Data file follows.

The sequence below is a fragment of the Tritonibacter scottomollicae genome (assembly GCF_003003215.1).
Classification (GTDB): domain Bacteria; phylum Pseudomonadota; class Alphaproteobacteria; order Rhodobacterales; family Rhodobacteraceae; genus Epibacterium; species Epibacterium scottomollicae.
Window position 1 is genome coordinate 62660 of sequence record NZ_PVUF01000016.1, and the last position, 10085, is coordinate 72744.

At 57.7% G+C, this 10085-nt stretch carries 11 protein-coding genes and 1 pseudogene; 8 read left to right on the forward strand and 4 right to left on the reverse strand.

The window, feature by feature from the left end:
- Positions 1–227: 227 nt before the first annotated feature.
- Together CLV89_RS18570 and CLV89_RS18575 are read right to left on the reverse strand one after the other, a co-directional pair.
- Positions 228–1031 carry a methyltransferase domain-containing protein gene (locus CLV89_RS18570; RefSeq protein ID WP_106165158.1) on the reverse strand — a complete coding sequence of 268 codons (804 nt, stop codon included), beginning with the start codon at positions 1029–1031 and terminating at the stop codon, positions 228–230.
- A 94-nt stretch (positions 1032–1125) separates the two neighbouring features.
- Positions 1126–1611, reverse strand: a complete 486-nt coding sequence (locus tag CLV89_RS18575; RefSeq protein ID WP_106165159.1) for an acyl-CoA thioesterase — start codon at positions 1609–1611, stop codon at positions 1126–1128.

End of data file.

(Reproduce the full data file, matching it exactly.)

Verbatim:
The sequence below is a fragment of the Tritonibacter scottomollicae genome (assembly GCF_003003215.1).
Classification (GTDB): domain Bacteria; phylum Pseudomonadota; class Alphaproteobacteria; order Rhodobacterales; family Rhodobacteraceae; genus Epibacterium; species Epibacterium scottomollicae.
Window position 1 is genome coordinate 62660 of sequence record NZ_PVUF01000016.1, and the last position, 10085, is coordinate 72744.

At 57.7% G+C, this 10085-nt stretch carries 11 protein-coding genes and 1 pseudogene; 8 read left to right on the forward strand and 4 right to left on the reverse strand.

The window, feature by feature from the left end:
- Positions 1–227: 227 nt before the first annotated feature.
- Together CLV89_RS18570 and CLV89_RS18575 are read right to left on the reverse strand one after the other, a co-directional pair.
- Positions 228–1031 carry a methyltransferase domain-containing protein gene (locus CLV89_RS18570; RefSeq protein ID WP_106165158.1) on the reverse strand — a complete coding sequence of 268 codons (804 nt, stop codon included), beginning with the start codon at positions 1029–1031 and terminating at the stop codon, positions 228–230.
- A 94-nt stretch (positions 1032–1125) separates the two neighbouring features.
- Positions 1126–1611, reverse strand: a complete 486-nt coding sequence (locus tag CLV89_RS18575; RefSeq protein ID WP_106165159.1) for an acyl-CoA thioesterase — start codon at positions 1609–1611, stop codon at positions 1126–1128.